Peoria passenger rail investigation concluded Monday night, executives hope to have results soon

PEORIA, Ill. (WMBD) — Monday was the last day for those interested in bringing passenger rail to Peoria to give their opinion.

In January, city leaders from Peoria, along with leaders from the Illinois Department of Transportation (IDOT), released a 10-question survey that asked residents many questions, including how often they would use the system. train and how much they would be willing to pay.

City Manager Patrick Urich said Monday the city received more than 30,000 survey responses.

“We’re seeing a lot of positive survey responses and a lot of positive responses to the rail idea in Peoria,” Urich said.

A proposed route that city leaders unveiled to the public late last month would connect River City, Peoria, to Windy City, Chicago. Stops would include LaSalle-Peru, Ottawa, Morris and Joliet.

“There are over two million people who visit Starved Rock every year, so this would provide access between Starved Rock and Peoria,” Urich said. “There are people from LaSalle-Peru who travel here to use our health systems.”

The survey in 10 questions closed Monday at midnight. Urich said the next steps are to compile the results and release them to the public.

“The state consulting team working on this feasibility study is compiling all of the study information and will release the results within the next week. We look forward to getting this information and being able to share it in the community” , Urich said.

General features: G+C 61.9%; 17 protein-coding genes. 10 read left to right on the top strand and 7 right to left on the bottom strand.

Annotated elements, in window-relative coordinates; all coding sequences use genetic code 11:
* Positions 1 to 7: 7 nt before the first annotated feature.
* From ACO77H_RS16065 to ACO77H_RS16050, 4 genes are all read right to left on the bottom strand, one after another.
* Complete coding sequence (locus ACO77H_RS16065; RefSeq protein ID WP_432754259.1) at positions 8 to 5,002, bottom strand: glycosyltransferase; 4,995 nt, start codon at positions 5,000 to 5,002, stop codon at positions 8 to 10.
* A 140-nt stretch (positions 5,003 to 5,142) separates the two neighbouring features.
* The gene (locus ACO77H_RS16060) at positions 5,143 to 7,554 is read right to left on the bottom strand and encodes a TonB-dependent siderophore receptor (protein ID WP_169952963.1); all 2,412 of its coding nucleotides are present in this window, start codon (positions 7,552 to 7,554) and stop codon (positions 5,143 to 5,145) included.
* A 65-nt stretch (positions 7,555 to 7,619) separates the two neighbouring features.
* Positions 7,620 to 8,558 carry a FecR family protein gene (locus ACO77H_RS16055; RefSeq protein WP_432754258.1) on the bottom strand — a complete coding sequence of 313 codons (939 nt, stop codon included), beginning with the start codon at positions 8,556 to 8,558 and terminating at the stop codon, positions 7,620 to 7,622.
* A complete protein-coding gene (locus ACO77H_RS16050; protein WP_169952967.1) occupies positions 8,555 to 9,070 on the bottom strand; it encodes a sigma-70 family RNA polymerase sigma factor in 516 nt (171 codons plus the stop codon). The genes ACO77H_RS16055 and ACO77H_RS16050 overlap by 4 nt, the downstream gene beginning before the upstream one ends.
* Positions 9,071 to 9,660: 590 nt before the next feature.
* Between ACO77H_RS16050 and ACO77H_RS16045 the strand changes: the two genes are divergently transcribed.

Discover Peoria CEO JD Dalfonso said having rail access to Peoria that connects northern communities, including Chicago and LaSalle-Peru, will attract more visitors to the area. He said the rail system offers many advantages over other forms of travel.

“Whether it’s shows at the Civic Center, sports tourism or leisure activities, you have this new access to safety and convenience through rail travel,” Dalfonso said.

Dalfonso said he hopes a passenger rail system will bring more events and conventions to Peoria, but also support the many already in town.

“But (hopefully) it also provides better access to current events that we already have here which can be anything from conventions and meetings to people getting off the train to check out the Morton Pumpkin Festival, the Beijing Marigold Festival,” Dalfonso said.